So I'm going to stay up and try again in a few hours. I don't get any bonus points for just trying to sign up, I have to actually do it and having now finally gotten around to doing it (and having located my sealed transcripts) I'd really like to be done with it.

I have to do the online application and then mail in my sealed transcripts, and then I wait to hear back from them with my three month window for when I can actually take the exam. So even this doesn't mean that I'll know my date immediately....

But, still... it is a step in the right direction. I'm tired of having it hanging over my head.

Sunday, January 26, 2014

Strangely busy!

I've been awful about updating, I know. Apologizes.

This past week has been busy, more colons, more breasts and lumps, random kidney, and more hysterectomies! I am starting to wonder if anyone over the age of 45 has their uterus anymore. I was chatting with one of my classmates the other day and we were in agreement about that! It seems that hysterectomies abound everywhere. Some days I'm baffled that as many of my autopsy cases has a uterus as did.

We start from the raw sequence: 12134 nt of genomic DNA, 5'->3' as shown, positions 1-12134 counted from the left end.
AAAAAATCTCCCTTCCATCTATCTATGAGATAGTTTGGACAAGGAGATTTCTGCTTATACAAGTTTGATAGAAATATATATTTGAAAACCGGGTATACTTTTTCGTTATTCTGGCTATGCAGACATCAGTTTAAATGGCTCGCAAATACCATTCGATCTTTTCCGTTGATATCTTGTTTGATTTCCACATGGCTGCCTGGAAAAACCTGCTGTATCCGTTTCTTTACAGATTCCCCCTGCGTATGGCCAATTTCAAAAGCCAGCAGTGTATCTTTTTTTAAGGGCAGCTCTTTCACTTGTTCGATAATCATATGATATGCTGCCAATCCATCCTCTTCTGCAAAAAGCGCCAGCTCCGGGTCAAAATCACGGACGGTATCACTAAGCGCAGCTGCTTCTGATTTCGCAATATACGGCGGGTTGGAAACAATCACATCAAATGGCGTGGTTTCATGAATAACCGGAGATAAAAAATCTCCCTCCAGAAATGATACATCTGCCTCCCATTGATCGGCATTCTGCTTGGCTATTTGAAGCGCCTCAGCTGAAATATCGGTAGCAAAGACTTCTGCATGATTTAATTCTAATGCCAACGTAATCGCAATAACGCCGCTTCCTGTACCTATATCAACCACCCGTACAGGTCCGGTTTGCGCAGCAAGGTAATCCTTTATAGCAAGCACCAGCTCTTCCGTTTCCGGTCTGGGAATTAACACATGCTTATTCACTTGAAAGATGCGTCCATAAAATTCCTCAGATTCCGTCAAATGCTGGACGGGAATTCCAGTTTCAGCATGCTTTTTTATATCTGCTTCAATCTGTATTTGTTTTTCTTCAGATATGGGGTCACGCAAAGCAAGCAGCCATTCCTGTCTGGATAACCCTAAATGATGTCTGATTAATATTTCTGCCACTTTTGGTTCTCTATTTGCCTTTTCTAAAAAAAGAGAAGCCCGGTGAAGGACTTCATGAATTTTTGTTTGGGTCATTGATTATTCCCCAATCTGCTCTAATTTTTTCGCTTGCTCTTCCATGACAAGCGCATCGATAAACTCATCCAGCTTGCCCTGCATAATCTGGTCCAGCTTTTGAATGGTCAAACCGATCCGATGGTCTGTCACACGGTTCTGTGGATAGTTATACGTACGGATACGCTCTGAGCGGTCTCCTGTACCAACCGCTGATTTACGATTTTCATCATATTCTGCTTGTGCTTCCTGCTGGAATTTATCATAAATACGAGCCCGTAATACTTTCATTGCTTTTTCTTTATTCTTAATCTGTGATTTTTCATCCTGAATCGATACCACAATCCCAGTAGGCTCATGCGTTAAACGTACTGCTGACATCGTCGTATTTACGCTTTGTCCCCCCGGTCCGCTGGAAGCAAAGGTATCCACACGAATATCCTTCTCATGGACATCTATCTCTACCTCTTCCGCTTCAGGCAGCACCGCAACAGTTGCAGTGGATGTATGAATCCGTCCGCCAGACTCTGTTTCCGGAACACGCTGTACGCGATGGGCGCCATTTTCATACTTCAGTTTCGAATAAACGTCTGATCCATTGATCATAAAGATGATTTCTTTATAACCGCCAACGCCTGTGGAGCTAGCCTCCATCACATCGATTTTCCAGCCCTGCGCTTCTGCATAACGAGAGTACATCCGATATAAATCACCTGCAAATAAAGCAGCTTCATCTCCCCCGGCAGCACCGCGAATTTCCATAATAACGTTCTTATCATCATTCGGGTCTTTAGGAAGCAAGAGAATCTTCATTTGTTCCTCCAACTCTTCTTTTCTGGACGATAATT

In the same conversation with the same classmate we both discussed how we should really sign up for the certification exam... And we should. I should. I just haven't. I feel like if I just keep studying eventually I'll feel like I'm ready, but I know it isn't true. I should just sign up and get it over with.

Meanwhile, I've been going to the library in the morning to study before work. It is easier when I'm not at home... when I'm here I just keep seeing things that I need to be doing so I study for a bit then load the dishes, study for a bit, start prepping dinner, etc. Life would be much easier if magic elves would just take care of all of that stuff while I'm sleeping, but sadly, childhood fairy tales lied to me and that sort of thing just doesn't happen. So... I just try to do it at night after I get home from work, provided I don't get home after 7:30. I hate late nights, sincerely.